Cover photo for Ted Oran Dickson's Obituary
Ted Oran Dickson Profile Photo
1931 Ted 2022

Ted Oran Dickson

April 16, 1931 — August 30, 2022

Teddy “Eat ‘‘em Up” Oran Dickson (91 ½) was the only son born to what he would call a “piss poor and woman dominated” home in Grand Saline, Texas. He would regale stories of childhood to include having a little girl bite his toe, eating tomato and onions behind the outhouse in the afternoons, ringing chicken’s necks, and routinely getting “ass-whooping’s” for… well just for doing boy things. He spoke fondly of four sisters who all preceded him in death. He learned the carpenter trade and would go on to build everything from houses to bookshelves. He was quite the handy man who insisted that his daughter learn everything to become self-sufficient. She is still working on how to survive without him.

He was undisputedly the smartest person in any room, a voracious reader and could define any word on demand. After high school he joined the Marines. His test scores were the highest in Louisiana (we have the news clippings) which immediately qualified him for the front lines in Korea. He was present for the nuclear bomb testing and regularly sent notes and money home to his family in Shreveport, La. On one visit home, he learned that upon seeing his military credentials, his mother concluded he was a government spy and coordinated the bomb dropping in Iwo Jima, Japan. He was rather famous in his hometown.

While stationed in Japan, he met the woman who who spoil him rotten and make him unbearably hard to please…our sainted mother, Fusako Otomo. During their courtship, he charmed her enough to agree to marry him (despite neither of them speaking the other’s language very well). Being a smart woman, she insisted that he write home and ask his mother for permission to marry her. Being a brilliant woman, she insisted that the response remain unopened, and her friend translated his mother’s response” If you love her-we love her. Bring her home.” She left her home, family, and country to be with him. She never looked back and never seemed to regret it or never told anyone that she did.

They adopted a 2-year-old boy that Fusako regularly cared for and refused to leave behind: Kennith I Dickson (Teresa). Later, Fusako suffered an atopic pregnancy and was told she would never have children. Several years later…the miracle child- Nicole Marie Cavanagh (Vince) was born. Ted had decided his first born would be named John Thomas. Fusako being a good wife, told the staff this would be the miracle child’s name. Fusako tearfully called Ted with the doctor present and said she could not go home with a girl named John. Ted said he picked up a Time magazine and a visiting princess Nicole Marie inspired him. Eighteen months later John Thomas Dickson was born, and Fusako said, “Nicole is no miracle- that doctor was wrong.”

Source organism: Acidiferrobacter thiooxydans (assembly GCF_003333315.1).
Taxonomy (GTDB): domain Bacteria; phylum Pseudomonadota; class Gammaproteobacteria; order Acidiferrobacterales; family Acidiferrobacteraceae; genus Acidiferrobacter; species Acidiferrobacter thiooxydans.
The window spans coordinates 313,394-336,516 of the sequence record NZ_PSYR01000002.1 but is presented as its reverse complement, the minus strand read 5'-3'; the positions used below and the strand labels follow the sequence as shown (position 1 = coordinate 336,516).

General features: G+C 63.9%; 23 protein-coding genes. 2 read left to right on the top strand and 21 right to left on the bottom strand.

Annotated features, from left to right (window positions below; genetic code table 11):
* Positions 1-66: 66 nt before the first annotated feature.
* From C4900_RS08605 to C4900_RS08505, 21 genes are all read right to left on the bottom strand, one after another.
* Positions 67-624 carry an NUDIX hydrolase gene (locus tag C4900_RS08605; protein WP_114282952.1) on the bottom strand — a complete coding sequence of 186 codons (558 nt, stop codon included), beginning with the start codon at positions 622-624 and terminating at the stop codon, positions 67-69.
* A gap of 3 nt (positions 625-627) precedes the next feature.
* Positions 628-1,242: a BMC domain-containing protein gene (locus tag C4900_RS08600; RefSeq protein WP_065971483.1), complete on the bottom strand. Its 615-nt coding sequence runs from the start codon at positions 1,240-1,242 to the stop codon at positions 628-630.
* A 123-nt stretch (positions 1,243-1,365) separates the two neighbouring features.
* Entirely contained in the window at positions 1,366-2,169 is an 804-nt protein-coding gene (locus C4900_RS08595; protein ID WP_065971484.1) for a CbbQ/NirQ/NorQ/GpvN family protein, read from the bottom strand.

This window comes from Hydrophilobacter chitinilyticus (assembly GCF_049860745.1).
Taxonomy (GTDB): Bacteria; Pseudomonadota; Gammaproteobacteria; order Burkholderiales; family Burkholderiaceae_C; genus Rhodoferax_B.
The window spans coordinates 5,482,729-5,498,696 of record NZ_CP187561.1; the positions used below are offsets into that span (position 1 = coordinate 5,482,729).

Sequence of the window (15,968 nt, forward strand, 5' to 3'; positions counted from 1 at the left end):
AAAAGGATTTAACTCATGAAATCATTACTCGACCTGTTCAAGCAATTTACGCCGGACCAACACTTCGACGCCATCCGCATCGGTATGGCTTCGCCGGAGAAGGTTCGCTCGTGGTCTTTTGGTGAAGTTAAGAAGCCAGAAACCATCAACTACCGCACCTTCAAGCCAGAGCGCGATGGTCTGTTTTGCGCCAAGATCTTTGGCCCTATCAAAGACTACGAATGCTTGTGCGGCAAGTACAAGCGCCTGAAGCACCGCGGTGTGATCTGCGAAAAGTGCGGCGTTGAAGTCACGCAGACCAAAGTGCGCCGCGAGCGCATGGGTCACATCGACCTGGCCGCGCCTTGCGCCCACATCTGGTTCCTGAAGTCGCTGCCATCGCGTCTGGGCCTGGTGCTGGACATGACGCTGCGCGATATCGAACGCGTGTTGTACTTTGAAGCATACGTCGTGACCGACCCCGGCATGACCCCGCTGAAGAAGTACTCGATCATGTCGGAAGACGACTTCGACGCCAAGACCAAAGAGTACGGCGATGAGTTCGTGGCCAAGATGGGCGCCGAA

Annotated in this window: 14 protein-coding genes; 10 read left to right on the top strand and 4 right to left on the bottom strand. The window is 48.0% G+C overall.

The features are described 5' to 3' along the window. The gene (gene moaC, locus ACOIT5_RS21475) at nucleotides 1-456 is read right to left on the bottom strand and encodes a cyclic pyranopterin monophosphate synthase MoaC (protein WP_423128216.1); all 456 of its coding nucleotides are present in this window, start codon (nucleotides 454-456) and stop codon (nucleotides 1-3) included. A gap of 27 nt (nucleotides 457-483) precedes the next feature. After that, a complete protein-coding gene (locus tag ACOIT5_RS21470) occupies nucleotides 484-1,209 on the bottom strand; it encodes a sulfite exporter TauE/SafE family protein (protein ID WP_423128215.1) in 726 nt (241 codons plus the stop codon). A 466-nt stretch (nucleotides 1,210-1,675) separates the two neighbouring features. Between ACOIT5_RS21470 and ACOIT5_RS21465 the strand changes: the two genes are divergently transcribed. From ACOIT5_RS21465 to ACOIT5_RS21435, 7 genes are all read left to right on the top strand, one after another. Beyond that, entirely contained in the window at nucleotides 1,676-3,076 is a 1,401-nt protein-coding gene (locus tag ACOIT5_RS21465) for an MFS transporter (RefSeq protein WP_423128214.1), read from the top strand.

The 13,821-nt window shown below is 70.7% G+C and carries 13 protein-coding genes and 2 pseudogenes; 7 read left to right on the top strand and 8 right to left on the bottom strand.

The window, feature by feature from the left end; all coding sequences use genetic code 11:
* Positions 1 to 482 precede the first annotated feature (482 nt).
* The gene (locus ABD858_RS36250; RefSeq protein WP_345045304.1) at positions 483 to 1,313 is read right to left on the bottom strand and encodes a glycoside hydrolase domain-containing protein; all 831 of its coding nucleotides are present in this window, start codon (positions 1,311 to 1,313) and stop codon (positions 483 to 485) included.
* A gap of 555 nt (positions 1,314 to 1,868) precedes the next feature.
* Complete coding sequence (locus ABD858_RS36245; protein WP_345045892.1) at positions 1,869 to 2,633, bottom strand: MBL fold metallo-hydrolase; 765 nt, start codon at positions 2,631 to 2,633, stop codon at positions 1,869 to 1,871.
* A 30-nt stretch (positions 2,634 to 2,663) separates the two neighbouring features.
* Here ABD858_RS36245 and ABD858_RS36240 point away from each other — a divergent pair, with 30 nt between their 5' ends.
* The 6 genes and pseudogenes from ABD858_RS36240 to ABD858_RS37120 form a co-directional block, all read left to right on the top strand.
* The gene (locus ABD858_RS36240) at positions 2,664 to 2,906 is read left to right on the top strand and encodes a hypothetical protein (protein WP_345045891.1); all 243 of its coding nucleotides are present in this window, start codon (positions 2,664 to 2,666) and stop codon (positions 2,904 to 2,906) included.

As Marines do, he spent 31 years in faithful service- then retired in Beaufort, SC. After retirement, he earned his Associates Degree and challenged his children to do better. He drove cars earning enough money to buy his wife lunch-it was all gravy at that point. Many might remember seeing him walking with his two huskies in the Beaufort area and then later in the Batesburg neighborhoods with his French Bulldogs

The Dickson clan was prolific producing five grandchildren (Anson Dickson, Jessica Allen (Jesse), Michael Sullivan, Elizabeth Dickson, Megan Dickson and four great-grandchildren: Hannah Sullivan, Jack. Allen, Josie Allen, and Juliana Allen. Some of his happiest moments were spending time with his great grandchildren and in conversations with his grandchildren.

After the passing of his perfect wife, Ted moved to Batesburg, SC, where he served as his daughter’s co-pilot and ride or die companion. Trips to Savannah, Cincinnati, Louisville, Dallas, Shreveport, Portland, the Florida Keys, Disneyland and dozens of day outings for yummy breakfasts, lunches and antiquing were part of his itinerary. These trips were filled with observations of human behavior in the social environment and lots of smiles (Nicole’s mostly- Marines don't emote).

Finally- his love language was acts of service. Fixed everything and was ready with advice and hardcore truths. Some would say he was a “son of a… “but that was only to screen out the weak. After you got through the rough exterior, and the rougher middle, there was a wonderful surprise in his core (please don’t tell him we said that). He loved deeply, lived without regrets, and died taking a piece of the hearts of everyone who he allowed to love him.

To send flowers to the family in memory of Ted Oran Dickson, please visit our flower store.


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